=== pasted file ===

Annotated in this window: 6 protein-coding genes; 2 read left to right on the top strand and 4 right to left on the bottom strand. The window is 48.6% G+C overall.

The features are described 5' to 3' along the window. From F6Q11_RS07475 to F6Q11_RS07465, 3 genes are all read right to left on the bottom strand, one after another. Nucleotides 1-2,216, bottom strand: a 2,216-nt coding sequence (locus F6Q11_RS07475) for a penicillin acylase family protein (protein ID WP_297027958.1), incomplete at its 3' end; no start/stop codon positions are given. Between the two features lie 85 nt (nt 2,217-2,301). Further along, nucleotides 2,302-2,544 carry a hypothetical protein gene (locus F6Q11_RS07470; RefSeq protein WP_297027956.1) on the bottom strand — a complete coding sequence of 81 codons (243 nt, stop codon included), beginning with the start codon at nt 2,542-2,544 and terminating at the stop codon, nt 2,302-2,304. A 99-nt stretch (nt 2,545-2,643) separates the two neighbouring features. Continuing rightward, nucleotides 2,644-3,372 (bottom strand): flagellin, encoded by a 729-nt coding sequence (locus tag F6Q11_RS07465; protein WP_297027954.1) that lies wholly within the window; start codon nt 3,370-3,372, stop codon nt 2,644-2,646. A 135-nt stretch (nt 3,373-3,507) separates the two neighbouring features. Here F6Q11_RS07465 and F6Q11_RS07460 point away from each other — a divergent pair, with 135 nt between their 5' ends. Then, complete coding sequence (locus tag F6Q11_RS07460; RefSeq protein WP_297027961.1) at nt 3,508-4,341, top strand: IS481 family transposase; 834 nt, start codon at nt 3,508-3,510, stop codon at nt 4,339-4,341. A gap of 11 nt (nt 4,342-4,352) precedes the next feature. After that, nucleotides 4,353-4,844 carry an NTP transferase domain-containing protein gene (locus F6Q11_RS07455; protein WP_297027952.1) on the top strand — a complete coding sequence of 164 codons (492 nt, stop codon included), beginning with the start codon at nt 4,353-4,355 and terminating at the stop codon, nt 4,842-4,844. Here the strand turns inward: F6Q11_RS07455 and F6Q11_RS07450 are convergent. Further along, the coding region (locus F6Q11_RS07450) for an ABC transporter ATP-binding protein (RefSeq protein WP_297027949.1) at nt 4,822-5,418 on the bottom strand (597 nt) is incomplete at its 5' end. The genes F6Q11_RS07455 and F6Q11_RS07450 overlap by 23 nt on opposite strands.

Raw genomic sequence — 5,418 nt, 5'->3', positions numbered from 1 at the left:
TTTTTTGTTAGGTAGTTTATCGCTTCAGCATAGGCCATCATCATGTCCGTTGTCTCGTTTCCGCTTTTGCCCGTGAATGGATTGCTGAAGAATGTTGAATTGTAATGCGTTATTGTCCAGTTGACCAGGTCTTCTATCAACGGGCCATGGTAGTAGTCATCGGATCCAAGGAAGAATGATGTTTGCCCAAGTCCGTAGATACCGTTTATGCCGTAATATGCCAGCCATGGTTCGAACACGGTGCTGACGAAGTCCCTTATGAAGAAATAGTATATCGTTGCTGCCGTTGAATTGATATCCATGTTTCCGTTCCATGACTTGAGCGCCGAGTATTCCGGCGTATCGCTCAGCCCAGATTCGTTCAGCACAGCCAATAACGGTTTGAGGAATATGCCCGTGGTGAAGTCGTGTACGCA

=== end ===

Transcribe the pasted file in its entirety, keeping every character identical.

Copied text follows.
Annotated in this window: 6 protein-coding genes; 2 read left to right on the top strand and 4 right to left on the bottom strand. The window is 48.6% G+C overall.

The features are described 5' to 3' along the window. From F6Q11_RS07475 to F6Q11_RS07465, 3 genes are all read right to left on the bottom strand, one after another. Nucleotides 1-2,216, bottom strand: a 2,216-nt coding sequence (locus F6Q11_RS07475) for a penicillin acylase family protein (protein ID WP_297027958.1), incomplete at its 3' end; no start/stop codon positions are given. Between the two features lie 85 nt (nt 2,217-2,301). Further along, nucleotides 2,302-2,544 carry a hypothetical protein gene (locus F6Q11_RS07470; RefSeq protein WP_297027956.1) on the bottom strand — a complete coding sequence of 81 codons (243 nt, stop codon included), beginning with the start codon at nt 2,542-2,544 and terminating at the stop codon, nt 2,302-2,304. A 99-nt stretch (nt 2,545-2,643) separates the two neighbouring features. Continuing rightward, nucleotides 2,644-3,372 (bottom strand): flagellin, encoded by a 729-nt coding sequence (locus tag F6Q11_RS07465; protein WP_297027954.1) that lies wholly within the window; start codon nt 3,370-3,372, stop codon nt 2,644-2,646. A 135-nt stretch (nt 3,373-3,507) separates the two neighbouring features. Here F6Q11_RS07465 and F6Q11_RS07460 point away from each other — a divergent pair, with 135 nt between their 5' ends. Then, complete coding sequence (locus tag F6Q11_RS07460; RefSeq protein WP_297027961.1) at nt 3,508-4,341, top strand: IS481 family transposase; 834 nt, start codon at nt 3,508-3,510, stop codon at nt 4,339-4,341. A gap of 11 nt (nt 4,342-4,352) precedes the next feature. After that, nucleotides 4,353-4,844 carry an NTP transferase domain-containing protein gene (locus F6Q11_RS07455; protein WP_297027952.1) on the top strand — a complete coding sequence of 164 codons (492 nt, stop codon included), beginning with the start codon at nt 4,353-4,355 and terminating at the stop codon, nt 4,842-4,844. Here the strand turns inward: F6Q11_RS07455 and F6Q11_RS07450 are convergent. Further along, the coding region (locus F6Q11_RS07450) for an ABC transporter ATP-binding protein (RefSeq protein WP_297027949.1) at nt 4,822-5,418 on the bottom strand (597 nt) is incomplete at its 5' end. The genes F6Q11_RS07455 and F6Q11_RS07450 overlap by 23 nt on opposite strands.

Raw genomic sequence — 5,418 nt, 5'->3', positions numbered from 1 at the left:
TTTTTTGTTAGGTAGTTTATCGCTTCAGCATAGGCCATCATCATGTCCGTTGTCTCGTTTCCGCTTTTGCCCGTGAATGGATTGCTGAAGAATGTTGAATTGTAATGCGTTATTGTCCAGTTGACCAGGTCTTCTATCAACGGGCCATGGTAGTAGTCATCGGATCCAAGGAAGAATGATGTTTGCCCAAGTCCGTAGATACCGTTTATGCCGTAATATGCCAGCCATGGTTCGAACACGGTGCTGACGAAGTCCCTTATGAAGAAATAGTATATCGTTGCTGCCGTTGAATTGATATCCATGTTTCCGTTCCATGACTTGAGCGCCGAGTATTCCGGCGTATCGCTCAGCCCAGATTCGTTCAGCACAGCCAATAACGGTTTGAGGAATATGCCCGTGGTGAAGTCGTGTACGCA